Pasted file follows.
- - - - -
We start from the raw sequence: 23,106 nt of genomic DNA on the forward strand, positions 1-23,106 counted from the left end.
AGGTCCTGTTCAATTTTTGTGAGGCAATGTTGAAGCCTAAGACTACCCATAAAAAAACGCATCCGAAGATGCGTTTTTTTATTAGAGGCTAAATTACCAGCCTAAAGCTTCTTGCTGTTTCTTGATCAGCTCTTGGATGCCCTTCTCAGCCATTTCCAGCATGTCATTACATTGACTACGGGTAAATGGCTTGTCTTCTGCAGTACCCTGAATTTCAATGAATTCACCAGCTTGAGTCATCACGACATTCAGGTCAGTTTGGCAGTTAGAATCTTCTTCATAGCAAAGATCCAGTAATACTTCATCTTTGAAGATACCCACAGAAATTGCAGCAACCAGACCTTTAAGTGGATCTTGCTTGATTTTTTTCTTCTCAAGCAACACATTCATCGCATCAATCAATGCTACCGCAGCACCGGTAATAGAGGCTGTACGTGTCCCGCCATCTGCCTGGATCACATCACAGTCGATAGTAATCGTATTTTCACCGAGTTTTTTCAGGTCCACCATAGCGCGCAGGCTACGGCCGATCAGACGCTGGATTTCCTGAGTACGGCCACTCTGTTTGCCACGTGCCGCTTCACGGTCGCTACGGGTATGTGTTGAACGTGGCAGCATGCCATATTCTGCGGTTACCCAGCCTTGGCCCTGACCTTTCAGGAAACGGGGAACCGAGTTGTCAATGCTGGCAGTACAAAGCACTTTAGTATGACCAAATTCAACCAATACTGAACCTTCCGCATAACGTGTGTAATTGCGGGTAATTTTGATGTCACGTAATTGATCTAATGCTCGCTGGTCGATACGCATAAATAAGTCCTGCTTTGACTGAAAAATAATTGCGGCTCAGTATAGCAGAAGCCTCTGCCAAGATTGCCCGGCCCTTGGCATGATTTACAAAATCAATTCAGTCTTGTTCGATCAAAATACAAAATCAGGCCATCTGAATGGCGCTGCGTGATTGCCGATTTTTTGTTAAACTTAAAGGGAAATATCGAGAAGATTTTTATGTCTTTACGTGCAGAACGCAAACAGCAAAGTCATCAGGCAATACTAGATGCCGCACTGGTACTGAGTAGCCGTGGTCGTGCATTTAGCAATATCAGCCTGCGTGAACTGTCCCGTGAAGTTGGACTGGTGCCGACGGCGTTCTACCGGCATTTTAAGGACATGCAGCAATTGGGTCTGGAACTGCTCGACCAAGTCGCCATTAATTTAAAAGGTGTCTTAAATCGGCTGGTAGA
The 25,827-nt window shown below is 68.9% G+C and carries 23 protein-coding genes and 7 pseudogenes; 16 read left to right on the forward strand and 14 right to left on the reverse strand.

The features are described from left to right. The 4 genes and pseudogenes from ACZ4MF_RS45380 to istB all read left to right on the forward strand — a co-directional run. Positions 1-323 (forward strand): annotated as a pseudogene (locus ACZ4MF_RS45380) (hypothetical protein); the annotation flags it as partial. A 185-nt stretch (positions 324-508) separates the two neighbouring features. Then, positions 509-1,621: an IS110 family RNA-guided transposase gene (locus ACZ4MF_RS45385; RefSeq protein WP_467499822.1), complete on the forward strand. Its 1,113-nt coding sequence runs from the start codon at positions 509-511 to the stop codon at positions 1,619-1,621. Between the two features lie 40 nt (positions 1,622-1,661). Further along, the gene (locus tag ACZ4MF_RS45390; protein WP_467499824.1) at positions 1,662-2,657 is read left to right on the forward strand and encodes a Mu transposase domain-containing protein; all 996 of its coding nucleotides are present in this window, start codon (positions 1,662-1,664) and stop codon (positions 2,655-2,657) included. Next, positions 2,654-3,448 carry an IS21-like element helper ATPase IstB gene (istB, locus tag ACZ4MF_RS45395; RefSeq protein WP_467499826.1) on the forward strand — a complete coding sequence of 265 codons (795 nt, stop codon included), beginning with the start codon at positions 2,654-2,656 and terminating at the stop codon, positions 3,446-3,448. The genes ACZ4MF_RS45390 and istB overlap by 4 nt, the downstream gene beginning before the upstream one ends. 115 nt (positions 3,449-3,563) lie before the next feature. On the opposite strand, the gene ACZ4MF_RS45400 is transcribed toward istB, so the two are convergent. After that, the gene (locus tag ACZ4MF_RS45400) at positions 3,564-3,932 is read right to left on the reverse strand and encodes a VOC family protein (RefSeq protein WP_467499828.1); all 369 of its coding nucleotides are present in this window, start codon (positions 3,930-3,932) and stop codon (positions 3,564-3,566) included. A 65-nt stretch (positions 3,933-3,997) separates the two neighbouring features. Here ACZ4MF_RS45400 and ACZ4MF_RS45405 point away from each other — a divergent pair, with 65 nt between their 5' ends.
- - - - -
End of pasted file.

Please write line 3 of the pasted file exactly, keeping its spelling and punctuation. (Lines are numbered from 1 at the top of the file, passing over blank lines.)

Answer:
The 25,827-nt window shown below is 68.9% G+C and carries 23 protein-coding genes and 7 pseudogenes; 16 read left to right on the forward strand and 14 right to left on the reverse strand.